Hybrid Robot's Microbial Fuel Cell Transforms Polluted Water Into Vegetation

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Photo: Gilberto Esparza

What if an army of mobile robots could transform polluted water into plant life? Tracing a fine line between robot and plant, art project and self-sustaining mini-ecosystem machine, Mexican artist Gilberto Esparza's hybrid creation "Nomadic Plants" (Plantas Nomadas) is a quirky contraption that actively seeks polluted water to feed the vegetation and microorganisms living symbiotically inside its body.

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Microbial fuel cell technology
Using a microbial fuel cell, the robot is designed to run on the bacteria found in polluted water, which are broken down and transformed in to energy that feeds the brain circuits of the robot. This is in turn allows the vegetation carried by the robot to grow. Says Esparza: "When these microorganisms need nourishment the machine seeks out dirty water, which is then decomposed to create energy; any surplus is used to emit a noise and sustain plants carried on its back. The machine and plants becomes co-dependent."

Like his previous works, Esparza creates autonomous robots that survive in marginal spaces, 'parasitically' feeding off any excess energy supply that they can find.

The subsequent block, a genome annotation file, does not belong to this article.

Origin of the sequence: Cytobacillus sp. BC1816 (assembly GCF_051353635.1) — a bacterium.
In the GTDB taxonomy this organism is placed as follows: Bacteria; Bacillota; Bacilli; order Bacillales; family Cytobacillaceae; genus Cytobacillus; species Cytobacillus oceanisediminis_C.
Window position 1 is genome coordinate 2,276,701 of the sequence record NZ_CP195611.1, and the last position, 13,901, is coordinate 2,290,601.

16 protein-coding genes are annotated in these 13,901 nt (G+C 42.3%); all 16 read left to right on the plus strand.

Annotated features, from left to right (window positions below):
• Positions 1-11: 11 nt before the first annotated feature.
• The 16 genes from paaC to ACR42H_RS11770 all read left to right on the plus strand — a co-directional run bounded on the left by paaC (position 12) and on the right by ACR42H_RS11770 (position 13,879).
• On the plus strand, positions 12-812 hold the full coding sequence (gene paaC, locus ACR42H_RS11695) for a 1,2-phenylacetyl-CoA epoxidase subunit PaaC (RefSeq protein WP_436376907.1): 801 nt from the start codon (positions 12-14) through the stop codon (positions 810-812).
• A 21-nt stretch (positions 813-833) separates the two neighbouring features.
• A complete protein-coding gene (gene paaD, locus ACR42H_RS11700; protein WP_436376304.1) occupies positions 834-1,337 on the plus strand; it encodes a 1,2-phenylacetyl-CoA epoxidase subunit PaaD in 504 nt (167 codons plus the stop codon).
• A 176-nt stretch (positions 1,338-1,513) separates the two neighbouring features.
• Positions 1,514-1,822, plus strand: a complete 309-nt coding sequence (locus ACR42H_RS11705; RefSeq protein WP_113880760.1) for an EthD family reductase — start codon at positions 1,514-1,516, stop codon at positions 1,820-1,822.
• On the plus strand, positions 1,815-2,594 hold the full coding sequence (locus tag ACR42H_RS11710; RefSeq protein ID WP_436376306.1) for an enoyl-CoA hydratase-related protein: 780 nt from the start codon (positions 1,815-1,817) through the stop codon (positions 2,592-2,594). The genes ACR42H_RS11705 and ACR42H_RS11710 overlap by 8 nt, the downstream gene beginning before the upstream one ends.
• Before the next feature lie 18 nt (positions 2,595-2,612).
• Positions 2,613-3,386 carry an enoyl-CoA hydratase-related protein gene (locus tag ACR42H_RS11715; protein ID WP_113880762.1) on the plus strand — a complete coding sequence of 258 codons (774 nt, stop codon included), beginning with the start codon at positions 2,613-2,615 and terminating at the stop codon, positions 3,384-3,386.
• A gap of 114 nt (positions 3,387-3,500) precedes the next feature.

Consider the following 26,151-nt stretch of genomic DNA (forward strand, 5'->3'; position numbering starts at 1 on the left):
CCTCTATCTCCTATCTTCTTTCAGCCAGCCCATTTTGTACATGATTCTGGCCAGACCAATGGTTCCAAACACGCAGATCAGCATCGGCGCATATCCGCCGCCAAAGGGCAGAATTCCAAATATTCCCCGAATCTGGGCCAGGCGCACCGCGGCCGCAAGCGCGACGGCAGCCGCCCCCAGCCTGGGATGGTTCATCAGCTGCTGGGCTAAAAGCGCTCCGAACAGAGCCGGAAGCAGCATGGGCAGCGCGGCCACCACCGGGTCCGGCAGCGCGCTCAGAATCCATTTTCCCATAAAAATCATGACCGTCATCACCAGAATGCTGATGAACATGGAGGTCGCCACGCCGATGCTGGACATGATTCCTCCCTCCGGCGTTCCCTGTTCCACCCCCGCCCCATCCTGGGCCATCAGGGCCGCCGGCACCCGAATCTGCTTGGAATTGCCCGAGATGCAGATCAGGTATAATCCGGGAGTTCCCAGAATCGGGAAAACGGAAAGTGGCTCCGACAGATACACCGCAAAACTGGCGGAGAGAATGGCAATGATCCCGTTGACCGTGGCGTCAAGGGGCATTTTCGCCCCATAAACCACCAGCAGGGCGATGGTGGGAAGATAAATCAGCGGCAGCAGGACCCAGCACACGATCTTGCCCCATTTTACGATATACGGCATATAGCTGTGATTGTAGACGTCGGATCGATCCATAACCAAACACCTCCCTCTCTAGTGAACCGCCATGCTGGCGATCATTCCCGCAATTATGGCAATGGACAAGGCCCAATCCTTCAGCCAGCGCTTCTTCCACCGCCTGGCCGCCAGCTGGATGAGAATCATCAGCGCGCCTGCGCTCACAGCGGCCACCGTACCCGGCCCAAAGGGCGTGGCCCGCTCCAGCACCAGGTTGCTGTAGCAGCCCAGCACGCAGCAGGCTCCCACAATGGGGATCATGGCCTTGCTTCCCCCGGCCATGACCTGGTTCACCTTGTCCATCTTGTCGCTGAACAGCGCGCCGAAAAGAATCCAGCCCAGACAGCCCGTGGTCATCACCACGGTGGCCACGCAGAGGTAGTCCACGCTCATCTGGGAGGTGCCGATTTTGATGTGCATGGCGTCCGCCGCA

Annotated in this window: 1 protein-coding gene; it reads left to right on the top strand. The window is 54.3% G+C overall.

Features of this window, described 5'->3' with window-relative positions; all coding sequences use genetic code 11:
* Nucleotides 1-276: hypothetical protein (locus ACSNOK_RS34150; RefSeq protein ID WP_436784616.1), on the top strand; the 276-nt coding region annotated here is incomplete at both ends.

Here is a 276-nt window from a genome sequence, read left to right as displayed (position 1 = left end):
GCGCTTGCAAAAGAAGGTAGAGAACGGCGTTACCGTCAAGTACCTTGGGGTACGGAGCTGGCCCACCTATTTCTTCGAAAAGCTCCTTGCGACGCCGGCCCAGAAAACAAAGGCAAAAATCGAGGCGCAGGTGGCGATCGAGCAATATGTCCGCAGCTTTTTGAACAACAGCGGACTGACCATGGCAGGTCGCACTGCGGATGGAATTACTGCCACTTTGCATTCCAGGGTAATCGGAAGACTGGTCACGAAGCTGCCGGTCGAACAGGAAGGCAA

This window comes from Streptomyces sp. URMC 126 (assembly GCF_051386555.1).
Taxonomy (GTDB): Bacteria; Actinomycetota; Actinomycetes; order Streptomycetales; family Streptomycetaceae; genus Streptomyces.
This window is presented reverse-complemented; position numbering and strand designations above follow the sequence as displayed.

Inspired by publications on microbial fuel cells that he found online and confronted with the issue of river pollution in a local community, Esparza designed "Nomadic Plants" as a way to tackle the problem, and at the same time, to comment on the ambiguous role that the human species plays in either balancing or disrupting ecosystems.

The robot itself is envisioned as an integrative, site-specific solution. Esparza explains: "The microorganisms that live inside the robots are identical to the ones you can find in the river. I prefer to use the plants that used to be native to the river before it became so polluted."

From the artist's press release:

The fact that a new species, the by-product of those alienating processes, appears -merely by coexisting- in those areas of ecological disaster represents a manifestation pointing to the serious social and environmental impacts on communities that once depended on rivers, now the source of their ailments. At this point, it is important to highlight the ambiguous potential of the transforming power of the human species, due to its ability to destroy but also to restore. For that reason, what is required is a new way of thinking, which would position us as antibodies on the planet, and a proper understanding of the importance of living in symbiosis with our planet and with all species.

Plantas Nomadas will be exhibited at Laboral Art and Industrial Creation Centre, Gijón, Spain until June, 7, 2010.

A video on Esparza's works can be seen here (Spanish).

Plantas Nomadas via We Make Money Not Art

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